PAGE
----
In my last post on this topic Chad Eagleton had a couple of great points that I was initially going to use as my jumping off point, but then I found something else very interesting that I think might be even better to start with.
Now to be clear on this, I’m not talking about how to get more paying markets in crime fiction. I believe that if there are enough short crime fiction readers online then the money for paying markets will follow. So what I’d like to figure out is how to get more short crime fiction readers online. I’ve been comparing the crime fiction field to the science fiction field in most of my discussions and that’s what makes what I just found this morning interesting to me. The problems we’re having trying to get readers online, the sci-fi field is having getting readers to the print magazines. The circulation for crime fiction’s two biggest journals Ellery Queen and Alfred Hitchcock is over 100,000 each. The circulation for sci-fi’s “Big Three” – Asimov’s, Fantasy & Science Fiction, and Analog- is less than 75,000 COMBINED.
This quote from John Scalzi on their problems I think sums up the problem with online crime fiction markets perfectly:
“I think the major thrust of their problem has been that all the pulps have seemed to be content to work with what they have in terms of subscribers and readers, as opposed to being very active about acquiring new readers.”
Substitute “pulps” for “online crime fiction magazines” and you have a great summary of our issues. Contributors to some online crime fiction zines are editors and publishers at others and the reader pool doesn’t expand out much past that core group of writers and editors. And if you try to broach this subject with many of them you’ll be shot down as a traitor to the cause or a whiner or be told to “do something about it.” This brings me to Chad’s major point.
As far as the online markets for short crime fiction, I think variety is big problem. Go check out a science fiction mag and you’re gonna get a hard sf story, pulpy space opera, an alternate world piece, a time-travel tale, a socially-conscious futurist story, and maybe a sword and sorcery adventure. The online crime zines, from what I’ve seen, tend to publish the same types of stories. I don’t think I’ve ever gone to one of the online crime mags and in a single issue had the option between reading a police procedural, a cozy, a whodunit, a Black Mask pulp tale, gritty hardboiled noir, and maybe something funny.
That’s HUGE and I think I know why it’s a problem. One of the big reasons these online journal sprouted up is because there was a small core of writers doing great work that didn’t fit (at the time) into EQMM or AHMM. Unable to fund an alternate print journal, these writers went the cheap route and posted online. Since then, EQMM and AHMM have flexed with the times and started publishing darker and edgier work, but in most online circles there is still the Us vs. Them attitude that drives away the more casual readers. If these editors are really interested in expanding their readership (and I’m not at all convinced that most of them are) then they need to publish high-quality work across a variety of crime sub-genres. But as many of them have expressed aggressive stances against “cat books” and the like I don’t see that happening soon.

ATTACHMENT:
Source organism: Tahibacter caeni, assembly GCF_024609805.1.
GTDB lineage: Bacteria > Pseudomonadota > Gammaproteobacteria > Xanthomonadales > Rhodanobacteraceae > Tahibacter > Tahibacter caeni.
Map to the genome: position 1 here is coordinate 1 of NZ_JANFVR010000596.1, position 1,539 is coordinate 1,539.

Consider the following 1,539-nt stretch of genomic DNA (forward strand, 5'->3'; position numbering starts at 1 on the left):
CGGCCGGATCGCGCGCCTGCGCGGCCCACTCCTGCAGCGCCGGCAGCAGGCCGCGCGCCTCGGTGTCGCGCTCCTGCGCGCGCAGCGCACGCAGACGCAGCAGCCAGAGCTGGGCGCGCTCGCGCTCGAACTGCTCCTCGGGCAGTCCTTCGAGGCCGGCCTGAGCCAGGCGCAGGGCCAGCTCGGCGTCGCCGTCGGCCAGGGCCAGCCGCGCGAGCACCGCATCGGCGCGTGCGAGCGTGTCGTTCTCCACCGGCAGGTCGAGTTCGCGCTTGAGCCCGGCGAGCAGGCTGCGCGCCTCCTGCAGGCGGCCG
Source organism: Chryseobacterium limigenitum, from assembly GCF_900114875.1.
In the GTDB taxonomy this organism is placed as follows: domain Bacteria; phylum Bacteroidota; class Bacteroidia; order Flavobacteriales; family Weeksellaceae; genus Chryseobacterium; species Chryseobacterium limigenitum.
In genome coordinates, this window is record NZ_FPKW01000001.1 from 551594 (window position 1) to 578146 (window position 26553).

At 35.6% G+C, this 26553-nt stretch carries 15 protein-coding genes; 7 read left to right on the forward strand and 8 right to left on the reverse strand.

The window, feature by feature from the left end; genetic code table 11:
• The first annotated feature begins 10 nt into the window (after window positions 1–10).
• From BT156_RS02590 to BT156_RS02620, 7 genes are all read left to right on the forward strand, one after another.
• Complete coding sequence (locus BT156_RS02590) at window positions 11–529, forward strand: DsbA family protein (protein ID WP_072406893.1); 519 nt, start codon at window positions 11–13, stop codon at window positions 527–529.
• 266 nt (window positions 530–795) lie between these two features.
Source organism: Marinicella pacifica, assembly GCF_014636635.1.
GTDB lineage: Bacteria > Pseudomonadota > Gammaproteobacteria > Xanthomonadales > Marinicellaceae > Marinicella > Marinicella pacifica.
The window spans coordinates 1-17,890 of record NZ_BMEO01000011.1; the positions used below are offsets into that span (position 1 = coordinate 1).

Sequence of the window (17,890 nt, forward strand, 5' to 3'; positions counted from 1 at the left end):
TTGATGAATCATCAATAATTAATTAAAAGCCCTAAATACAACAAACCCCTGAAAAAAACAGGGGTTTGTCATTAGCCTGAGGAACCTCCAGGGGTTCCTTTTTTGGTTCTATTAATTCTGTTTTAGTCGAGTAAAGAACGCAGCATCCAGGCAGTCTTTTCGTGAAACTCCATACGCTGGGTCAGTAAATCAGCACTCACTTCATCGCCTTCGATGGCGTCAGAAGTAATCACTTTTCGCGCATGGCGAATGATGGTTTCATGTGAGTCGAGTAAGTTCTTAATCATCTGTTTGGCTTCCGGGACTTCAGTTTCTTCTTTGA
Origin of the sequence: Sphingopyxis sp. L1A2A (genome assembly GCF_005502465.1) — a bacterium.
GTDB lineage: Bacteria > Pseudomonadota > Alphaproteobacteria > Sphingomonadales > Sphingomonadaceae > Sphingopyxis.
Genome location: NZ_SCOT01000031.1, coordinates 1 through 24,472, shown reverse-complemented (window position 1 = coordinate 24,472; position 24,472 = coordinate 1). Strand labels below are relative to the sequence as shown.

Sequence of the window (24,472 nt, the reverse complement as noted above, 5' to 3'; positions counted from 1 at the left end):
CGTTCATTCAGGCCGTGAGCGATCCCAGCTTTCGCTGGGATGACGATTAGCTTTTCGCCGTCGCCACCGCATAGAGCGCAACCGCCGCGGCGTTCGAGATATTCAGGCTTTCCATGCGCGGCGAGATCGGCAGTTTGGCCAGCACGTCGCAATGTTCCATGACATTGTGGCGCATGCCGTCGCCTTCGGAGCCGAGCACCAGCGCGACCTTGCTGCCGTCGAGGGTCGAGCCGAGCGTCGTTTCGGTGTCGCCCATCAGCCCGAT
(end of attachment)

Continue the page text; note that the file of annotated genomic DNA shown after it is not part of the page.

The other point Chad brings up is one of age.
First, I think Sci-Fi has a long and vibrant history of active and engaged fandom. It’s something you get into when you’re a kid and probably like well into adulthood. I can’t think of too many kids who are into crime fiction.
Anyone who has attended a crime fiction book signing or one of the major crime fiction conferences can see that this field plays to a much older demographic, a demographic that is more comfortable with print short stories than online short stories. That’s why I think the circulation rates for the print journals are so much higher in crime fiction than in science fiction. This doesn’t that mystery readers as a whole hate to go online. Sites like CriminalElement, and GoodReads, and even Facebook have large and active communities of all ages, but you have to work harder to get them than a print journal does. I think it also helps that those sites also have a heavy presence from traditional publishers who can provide a stamp of approval for readers who may be overwhelmed by the volume of online fiction available from unknown authors and editors.
So those I think are the biggest problems preventing a stable, diverse, and financially sound online crime fiction community. Now what do we do about it?
I don’t think there’s a quick fix. I think the biggest thing that needs to happen is to infuse more youth into the field. This I believe lies more at the feat of the large organizations like MWA and Bouchercon. They aren’t doing nearly enough to encourage younger readers to seek out crime fiction. As for getting more of the current short story readers to check out online crime fiction I think we need to get past the Us vs. Them stuff. Writers and editors also need to read wider across the genre to appreciate it’s variety.
And I say this as someone who sucks hardcore at all of this. I mostly just want to write and let the markets sort themselves out. Editing and publishing these journals is a huge pain in the ass and it takes a special kind of person to do it and to do it right. I’m not that kind of person. I just hope by writing this I can inspire the next generation of writers and editors and hopefully we can keep this field vibrant and active for a long time to come.
How do you all think we can fix this? Or hell, do you think there’s even a problem?